British Columbia hopes new software catches the next FTX
The British Columbia Securities Commission successfully tested new software to enhance crypto exchange oversight
Bk87/Shutterstock modified by Blockworks
The Canadian province of British Columbia could demand crypto exchanges run newly-developed monitoring software as regulators push for further understanding of their financial activities.
The British Columbia Securities Commission (BCSC) has collaborated with US digital asset intelligence firm Inca Digital to initiate a pilot to develop a prototype, with participation from a number of Canadian platforms.
The commission noted that much of the action tied to crypto exchanges ends up on blockchains, which is a new ball game for securities regulators. On the other hand, off-chain operations involve information that exchanges give to customers about their holdings.
“Regulators should ideally be able to ascertain that an exchange’s on-chain assets match its off-chain liabilities – in other words, that the exchange has enough crypto assets to cover its obligations to clients,” a BCSC spokesperson told Blockworks.
“This monitoring, as part of a comprehensive oversight program, could provide warnings of situations comparable to Quadriga, FTX or Mt. Gox,” the spokesperson added, referring to infamous crypto exchanges known for mishandling customer funds.
Inca Digital prototype proves promising for British Columbia
Founded in 2009 by former Interpol analysts, the software vendor is behind the Nakamoto Terminal, a system employed by the US Commodity Futures Trading Commission to conduct market surveillance.
Inca Digital is backed by investors like Galaxy Digital, Wedbush Capital Partners and GTS Venture Capital, per Crunchbase.
According to the BCSC, Inca’s prototype provided the regulator with comprehensive access to on-chain, off-chain data and transactions of the exchanges.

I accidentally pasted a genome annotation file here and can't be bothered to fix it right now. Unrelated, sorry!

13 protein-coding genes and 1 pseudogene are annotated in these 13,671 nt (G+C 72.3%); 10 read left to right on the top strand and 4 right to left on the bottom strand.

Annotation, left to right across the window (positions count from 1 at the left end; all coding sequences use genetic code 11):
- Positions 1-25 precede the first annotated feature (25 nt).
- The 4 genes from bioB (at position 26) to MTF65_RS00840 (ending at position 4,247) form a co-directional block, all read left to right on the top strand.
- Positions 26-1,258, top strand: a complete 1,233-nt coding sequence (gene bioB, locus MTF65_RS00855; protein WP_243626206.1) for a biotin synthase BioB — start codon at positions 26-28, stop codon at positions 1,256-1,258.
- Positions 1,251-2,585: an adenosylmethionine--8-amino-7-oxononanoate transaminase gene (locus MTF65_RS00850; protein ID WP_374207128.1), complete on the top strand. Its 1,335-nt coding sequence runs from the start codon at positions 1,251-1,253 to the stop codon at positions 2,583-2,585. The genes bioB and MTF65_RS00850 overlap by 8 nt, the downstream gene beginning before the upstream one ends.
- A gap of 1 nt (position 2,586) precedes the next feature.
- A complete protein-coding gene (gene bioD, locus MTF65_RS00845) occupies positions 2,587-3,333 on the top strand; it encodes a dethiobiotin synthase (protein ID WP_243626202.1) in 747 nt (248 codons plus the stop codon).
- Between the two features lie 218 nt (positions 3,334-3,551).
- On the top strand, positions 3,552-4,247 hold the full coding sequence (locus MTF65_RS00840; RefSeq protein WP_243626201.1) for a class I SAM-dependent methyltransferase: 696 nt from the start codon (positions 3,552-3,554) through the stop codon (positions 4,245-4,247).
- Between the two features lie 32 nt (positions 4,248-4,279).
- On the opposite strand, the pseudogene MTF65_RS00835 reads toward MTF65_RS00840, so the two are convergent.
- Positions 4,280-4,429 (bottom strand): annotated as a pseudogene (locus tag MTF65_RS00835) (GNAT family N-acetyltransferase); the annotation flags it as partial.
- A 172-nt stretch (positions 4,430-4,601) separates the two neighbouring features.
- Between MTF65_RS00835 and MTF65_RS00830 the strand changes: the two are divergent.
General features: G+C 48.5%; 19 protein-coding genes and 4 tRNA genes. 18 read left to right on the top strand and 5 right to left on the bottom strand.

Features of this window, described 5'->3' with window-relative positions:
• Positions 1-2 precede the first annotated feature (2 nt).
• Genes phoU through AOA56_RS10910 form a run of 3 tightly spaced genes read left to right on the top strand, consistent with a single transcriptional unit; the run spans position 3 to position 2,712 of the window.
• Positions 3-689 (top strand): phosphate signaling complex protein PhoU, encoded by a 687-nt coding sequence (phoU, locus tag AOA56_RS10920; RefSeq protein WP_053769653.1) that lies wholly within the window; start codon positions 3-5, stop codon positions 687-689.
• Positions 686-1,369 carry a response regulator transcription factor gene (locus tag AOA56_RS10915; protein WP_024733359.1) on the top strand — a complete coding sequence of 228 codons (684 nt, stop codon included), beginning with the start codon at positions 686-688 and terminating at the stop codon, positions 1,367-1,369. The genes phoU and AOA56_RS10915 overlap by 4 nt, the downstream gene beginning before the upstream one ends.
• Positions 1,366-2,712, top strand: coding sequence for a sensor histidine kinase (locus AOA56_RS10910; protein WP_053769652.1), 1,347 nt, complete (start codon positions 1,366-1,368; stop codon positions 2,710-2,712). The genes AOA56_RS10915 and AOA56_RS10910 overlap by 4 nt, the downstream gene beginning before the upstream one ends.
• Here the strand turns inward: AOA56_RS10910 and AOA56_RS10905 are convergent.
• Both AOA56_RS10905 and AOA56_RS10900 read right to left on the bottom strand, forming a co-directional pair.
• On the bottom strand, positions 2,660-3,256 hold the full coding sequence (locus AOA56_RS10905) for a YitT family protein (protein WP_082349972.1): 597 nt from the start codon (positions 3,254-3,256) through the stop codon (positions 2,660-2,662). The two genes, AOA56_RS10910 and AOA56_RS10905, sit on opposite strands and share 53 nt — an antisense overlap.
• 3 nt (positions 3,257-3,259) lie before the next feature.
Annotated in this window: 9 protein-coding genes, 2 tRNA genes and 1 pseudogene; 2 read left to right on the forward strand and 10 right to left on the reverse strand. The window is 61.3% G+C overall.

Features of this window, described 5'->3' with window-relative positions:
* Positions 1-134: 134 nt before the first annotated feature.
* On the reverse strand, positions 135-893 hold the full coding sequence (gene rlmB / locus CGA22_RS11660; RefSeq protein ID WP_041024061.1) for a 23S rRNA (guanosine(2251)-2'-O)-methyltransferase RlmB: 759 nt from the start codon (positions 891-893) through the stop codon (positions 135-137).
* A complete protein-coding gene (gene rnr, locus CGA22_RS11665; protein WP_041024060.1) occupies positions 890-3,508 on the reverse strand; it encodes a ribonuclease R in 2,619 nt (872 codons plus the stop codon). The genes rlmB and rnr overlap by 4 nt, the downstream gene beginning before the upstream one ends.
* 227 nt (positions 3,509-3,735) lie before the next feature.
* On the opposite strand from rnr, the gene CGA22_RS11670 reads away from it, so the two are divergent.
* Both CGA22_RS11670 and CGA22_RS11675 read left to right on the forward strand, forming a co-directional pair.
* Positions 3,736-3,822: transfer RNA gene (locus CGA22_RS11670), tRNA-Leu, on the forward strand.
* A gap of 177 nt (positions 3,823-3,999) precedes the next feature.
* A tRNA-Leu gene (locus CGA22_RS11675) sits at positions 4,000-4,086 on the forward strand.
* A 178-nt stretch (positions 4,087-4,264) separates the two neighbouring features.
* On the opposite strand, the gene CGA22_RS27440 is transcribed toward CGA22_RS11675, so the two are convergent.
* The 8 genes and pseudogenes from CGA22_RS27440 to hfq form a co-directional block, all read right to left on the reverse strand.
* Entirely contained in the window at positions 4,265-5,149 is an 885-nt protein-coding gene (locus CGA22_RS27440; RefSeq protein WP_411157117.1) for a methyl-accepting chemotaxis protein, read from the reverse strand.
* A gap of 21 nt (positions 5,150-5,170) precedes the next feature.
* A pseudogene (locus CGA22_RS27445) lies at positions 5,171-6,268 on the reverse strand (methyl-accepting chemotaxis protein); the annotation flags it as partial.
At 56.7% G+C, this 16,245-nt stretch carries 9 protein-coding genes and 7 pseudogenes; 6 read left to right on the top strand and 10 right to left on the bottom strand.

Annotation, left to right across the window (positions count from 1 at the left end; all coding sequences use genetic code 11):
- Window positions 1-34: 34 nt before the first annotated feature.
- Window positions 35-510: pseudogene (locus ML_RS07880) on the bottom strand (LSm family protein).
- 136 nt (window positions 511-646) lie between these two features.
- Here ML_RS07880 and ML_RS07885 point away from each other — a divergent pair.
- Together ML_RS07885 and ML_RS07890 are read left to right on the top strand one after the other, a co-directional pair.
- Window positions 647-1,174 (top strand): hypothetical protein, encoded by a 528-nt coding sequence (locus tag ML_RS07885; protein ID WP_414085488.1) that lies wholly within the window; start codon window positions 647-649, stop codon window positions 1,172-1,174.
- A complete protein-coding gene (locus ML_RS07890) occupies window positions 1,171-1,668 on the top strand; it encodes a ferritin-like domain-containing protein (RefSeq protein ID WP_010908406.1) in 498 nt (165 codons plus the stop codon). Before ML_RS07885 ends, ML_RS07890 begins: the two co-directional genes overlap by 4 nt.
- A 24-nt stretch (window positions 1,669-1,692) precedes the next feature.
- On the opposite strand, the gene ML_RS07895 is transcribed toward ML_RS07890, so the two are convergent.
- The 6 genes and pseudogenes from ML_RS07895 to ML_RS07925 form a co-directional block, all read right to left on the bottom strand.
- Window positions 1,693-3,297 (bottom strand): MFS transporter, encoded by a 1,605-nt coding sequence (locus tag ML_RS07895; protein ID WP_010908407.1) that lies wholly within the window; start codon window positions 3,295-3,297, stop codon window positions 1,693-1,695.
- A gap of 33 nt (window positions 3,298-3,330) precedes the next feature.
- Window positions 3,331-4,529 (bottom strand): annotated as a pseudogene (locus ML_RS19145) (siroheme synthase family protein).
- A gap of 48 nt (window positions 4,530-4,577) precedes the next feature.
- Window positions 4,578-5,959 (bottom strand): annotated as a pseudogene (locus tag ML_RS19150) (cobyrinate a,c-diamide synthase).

The experiment with Inca Digital turns out to have been successful. As a result, the regulator is confident that a tool could be devised to confirm reserves match balances.
It would also determine whether exchanges meet the Canadian mandate that demands at least 80% of total crypto value be held by a third-party custodian. The tool could even assess whether the exchange is mixing its own crypto with clients’ or holding any prohibited crypto.
US also wants more oversight of crypto exchanges
The British Columbia commission said it will share the outcomes of the pilot project and the prototype’s potential with other Canadian securities regulators to assess its viability for broader implementation.
In the US, there is a comparable demand for oversight, particularly concerning exchange-traded funds (ETFs).
The Securities and Exchange Commission (SEC) is requiring surveillance-sharing agreements among parties associated with bitcoin ETFs to prevent manipulation.
These agreements facilitate the sharing of information related to market trading activity, clearing activity and customer identity.
Crypto companies in the US are increasingly striving for greater compliance. Among the top choices for third-party help is Eventus, a compliance software company based in Texas.
Eventus has already collaborated with players such as Coinbase, Gemini and options exchange Deribit.
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